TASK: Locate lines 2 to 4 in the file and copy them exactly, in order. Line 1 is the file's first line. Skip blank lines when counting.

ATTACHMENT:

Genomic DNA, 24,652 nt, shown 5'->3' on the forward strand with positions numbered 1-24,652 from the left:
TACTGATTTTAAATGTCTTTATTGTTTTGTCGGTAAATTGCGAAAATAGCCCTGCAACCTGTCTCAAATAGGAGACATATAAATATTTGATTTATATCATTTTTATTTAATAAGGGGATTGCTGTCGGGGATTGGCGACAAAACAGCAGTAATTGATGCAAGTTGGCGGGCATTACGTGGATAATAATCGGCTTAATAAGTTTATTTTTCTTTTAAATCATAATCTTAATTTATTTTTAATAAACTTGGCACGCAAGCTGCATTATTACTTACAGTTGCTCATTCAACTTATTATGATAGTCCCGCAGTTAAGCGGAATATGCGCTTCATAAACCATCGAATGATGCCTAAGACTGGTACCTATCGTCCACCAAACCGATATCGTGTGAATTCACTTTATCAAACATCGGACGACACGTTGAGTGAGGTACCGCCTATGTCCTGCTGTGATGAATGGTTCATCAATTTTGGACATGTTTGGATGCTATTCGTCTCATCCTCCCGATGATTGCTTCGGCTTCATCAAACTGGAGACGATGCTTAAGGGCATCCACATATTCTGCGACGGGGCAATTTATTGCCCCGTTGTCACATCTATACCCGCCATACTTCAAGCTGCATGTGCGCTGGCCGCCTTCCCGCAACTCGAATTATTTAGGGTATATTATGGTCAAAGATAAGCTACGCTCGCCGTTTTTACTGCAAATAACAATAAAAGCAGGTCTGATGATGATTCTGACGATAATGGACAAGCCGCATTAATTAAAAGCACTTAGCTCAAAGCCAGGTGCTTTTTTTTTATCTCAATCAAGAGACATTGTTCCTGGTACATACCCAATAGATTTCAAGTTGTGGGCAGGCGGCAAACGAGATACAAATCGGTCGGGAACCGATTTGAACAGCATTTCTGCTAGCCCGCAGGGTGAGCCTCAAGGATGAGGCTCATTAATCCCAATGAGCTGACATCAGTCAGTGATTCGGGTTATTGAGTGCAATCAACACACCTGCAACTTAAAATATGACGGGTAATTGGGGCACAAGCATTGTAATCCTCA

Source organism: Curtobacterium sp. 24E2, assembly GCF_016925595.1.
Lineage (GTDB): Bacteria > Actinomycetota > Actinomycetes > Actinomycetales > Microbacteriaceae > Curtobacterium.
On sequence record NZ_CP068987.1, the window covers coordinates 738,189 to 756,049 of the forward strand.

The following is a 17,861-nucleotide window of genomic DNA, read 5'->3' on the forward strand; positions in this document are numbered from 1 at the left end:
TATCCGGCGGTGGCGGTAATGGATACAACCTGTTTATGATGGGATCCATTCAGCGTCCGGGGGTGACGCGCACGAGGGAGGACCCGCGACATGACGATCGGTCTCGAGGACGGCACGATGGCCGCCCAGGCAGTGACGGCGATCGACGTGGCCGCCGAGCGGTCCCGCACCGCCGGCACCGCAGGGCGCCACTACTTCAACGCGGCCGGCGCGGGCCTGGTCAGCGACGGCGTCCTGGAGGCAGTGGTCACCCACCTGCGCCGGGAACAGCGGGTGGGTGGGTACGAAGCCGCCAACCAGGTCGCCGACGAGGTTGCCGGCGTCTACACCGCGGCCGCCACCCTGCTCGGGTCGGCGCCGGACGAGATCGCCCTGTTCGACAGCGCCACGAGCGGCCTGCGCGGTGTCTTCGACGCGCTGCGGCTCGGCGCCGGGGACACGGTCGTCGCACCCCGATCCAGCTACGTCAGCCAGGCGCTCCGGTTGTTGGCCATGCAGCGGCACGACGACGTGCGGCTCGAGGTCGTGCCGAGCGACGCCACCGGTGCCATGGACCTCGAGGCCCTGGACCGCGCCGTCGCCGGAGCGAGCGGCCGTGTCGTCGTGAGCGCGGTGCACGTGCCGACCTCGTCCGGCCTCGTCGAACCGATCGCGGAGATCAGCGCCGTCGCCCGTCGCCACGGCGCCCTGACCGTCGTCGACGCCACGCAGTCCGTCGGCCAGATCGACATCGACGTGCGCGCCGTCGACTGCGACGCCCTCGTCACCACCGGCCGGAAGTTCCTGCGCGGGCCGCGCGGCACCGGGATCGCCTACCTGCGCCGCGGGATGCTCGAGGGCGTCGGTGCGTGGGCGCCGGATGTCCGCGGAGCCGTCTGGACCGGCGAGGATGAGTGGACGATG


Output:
TACTGATTTTAAATGTCTTTATTGTTTTGTCGGTAAATTGCGAAAATAGCCCTGCAACCTGTCTCAAATAGGAGACATATAAATATTTGATTTATATCATTTTTATTTAATAAGGGGATTGCTGTCGGGGATTGGCGACAAAACAGCAGTAATTGATGCAAGTTGGCGGGCATTACGTGGATAATAATCGGCTTAATAAGTTTATTTTTCTTTTAAATCATAATCTTAATTTATTTTTAATAAACTTGGCACGCAAGCTGCATTATTACTTACAGTTGCTCATTCAACTTATTATGATAGTCCCGCAGTTAAGCGGAATATGCGCTTCATAAACCATCGAATGATGCCTAAGACTGGTACCTATCGTCCACCAAACCGATATCGTGTGAATTCACTTTATCAAACATCGGACGACACGTTGAGTGAGGTACCGCCTATGTCCTGCTGTGATGAATGGTTCATCAATTTTGGACATGTTTGGATGCTATTCGTCTCATCCTCCCGATGATTGCTTCGGCTTCATCAAACTGGAGACGATGCTTAAGGGCATCCACATATTCTGCGACGGGGCAATTTATTGCCCCGTTGTCACATCTATACCCGCCATACTTCAAGCTGCATGTGCGCTGGCCGCCTTCCCGCAACTCGAATTATTTAGGGTATATTATGGTCAAAGATAAGCTACGCTCGCCGTTTTTACTGCAAATAACAATAAAAGCAGGTCTGATGATGATTCTGACGATAATGGACAAGCCGCATTAATTAAAAGCACTTAGCTCAAAGCCAGGTGCTTTTTTTTTATCTCAATCAAGAGACATTGTTCCTGGTACATACCCAATAGATTTCAAGTTGTGGGCAGGCGGCAAACGAGATACAAATCGGTCGGGAACCGATTTGAACAGCATTTCTGCTAGCCCGCAGGGTGAGCCTCAAGGATGAGGCTCATTAATCCCAATGAGCTGACATCAGTCAGTGATTCGGGTTATTGAGTGCAATCAACACACCTGCAACTTAAAATATGACGGGTAATTGGGGCACAAGCATTGTAATCCTCA

Source organism: Curtobacterium sp. 24E2, assembly GCF_016925595.1.
Lineage (GTDB): Bacteria > Actinomycetota > Actinomycetes > Actinomycetales > Microbacteriaceae > Curtobacterium.